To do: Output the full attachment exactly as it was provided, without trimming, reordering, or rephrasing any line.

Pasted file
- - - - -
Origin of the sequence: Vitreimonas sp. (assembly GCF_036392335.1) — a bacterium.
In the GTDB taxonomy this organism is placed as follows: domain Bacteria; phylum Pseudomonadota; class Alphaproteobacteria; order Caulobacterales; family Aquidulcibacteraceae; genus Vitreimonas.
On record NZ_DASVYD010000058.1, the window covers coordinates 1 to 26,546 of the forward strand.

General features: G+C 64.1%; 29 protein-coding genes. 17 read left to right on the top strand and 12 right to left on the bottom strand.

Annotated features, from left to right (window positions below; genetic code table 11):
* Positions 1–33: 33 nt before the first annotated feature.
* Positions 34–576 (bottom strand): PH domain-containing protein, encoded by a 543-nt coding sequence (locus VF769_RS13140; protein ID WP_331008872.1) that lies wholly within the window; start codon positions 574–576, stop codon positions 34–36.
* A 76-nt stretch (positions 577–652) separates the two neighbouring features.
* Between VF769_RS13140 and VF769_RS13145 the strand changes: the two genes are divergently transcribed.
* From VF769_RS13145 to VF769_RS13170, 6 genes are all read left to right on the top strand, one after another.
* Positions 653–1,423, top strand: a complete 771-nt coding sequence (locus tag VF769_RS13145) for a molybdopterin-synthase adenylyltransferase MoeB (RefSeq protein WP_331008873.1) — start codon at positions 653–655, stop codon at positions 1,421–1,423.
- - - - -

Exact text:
Origin of the sequence: Vitreimonas sp. (assembly GCF_036392335.1) — a bacterium.
In the GTDB taxonomy this organism is placed as follows: domain Bacteria; phylum Pseudomonadota; class Alphaproteobacteria; order Caulobacterales; family Aquidulcibacteraceae; genus Vitreimonas.
On record NZ_DASVYD010000058.1, the window covers coordinates 1 to 26,546 of the forward strand.

General features: G+C 64.1%; 29 protein-coding genes. 17 read left to right on the top strand and 12 right to left on the bottom strand.

Annotated features, from left to right (window positions below; genetic code table 11):
* Positions 1–33: 33 nt before the first annotated feature.
* Positions 34–576 (bottom strand): PH domain-containing protein, encoded by a 543-nt coding sequence (locus VF769_RS13140; protein ID WP_331008872.1) that lies wholly within the window; start codon positions 574–576, stop codon positions 34–36.
* A 76-nt stretch (positions 577–652) separates the two neighbouring features.
* Between VF769_RS13140 and VF769_RS13145 the strand changes: the two genes are divergently transcribed.
* From VF769_RS13145 to VF769_RS13170, 6 genes are all read left to right on the top strand, one after another.
* Positions 653–1,423, top strand: a complete 771-nt coding sequence (locus tag VF769_RS13145) for a molybdopterin-synthase adenylyltransferase MoeB (RefSeq protein WP_331008873.1) — start codon at positions 653–655, stop codon at positions 1,421–1,423.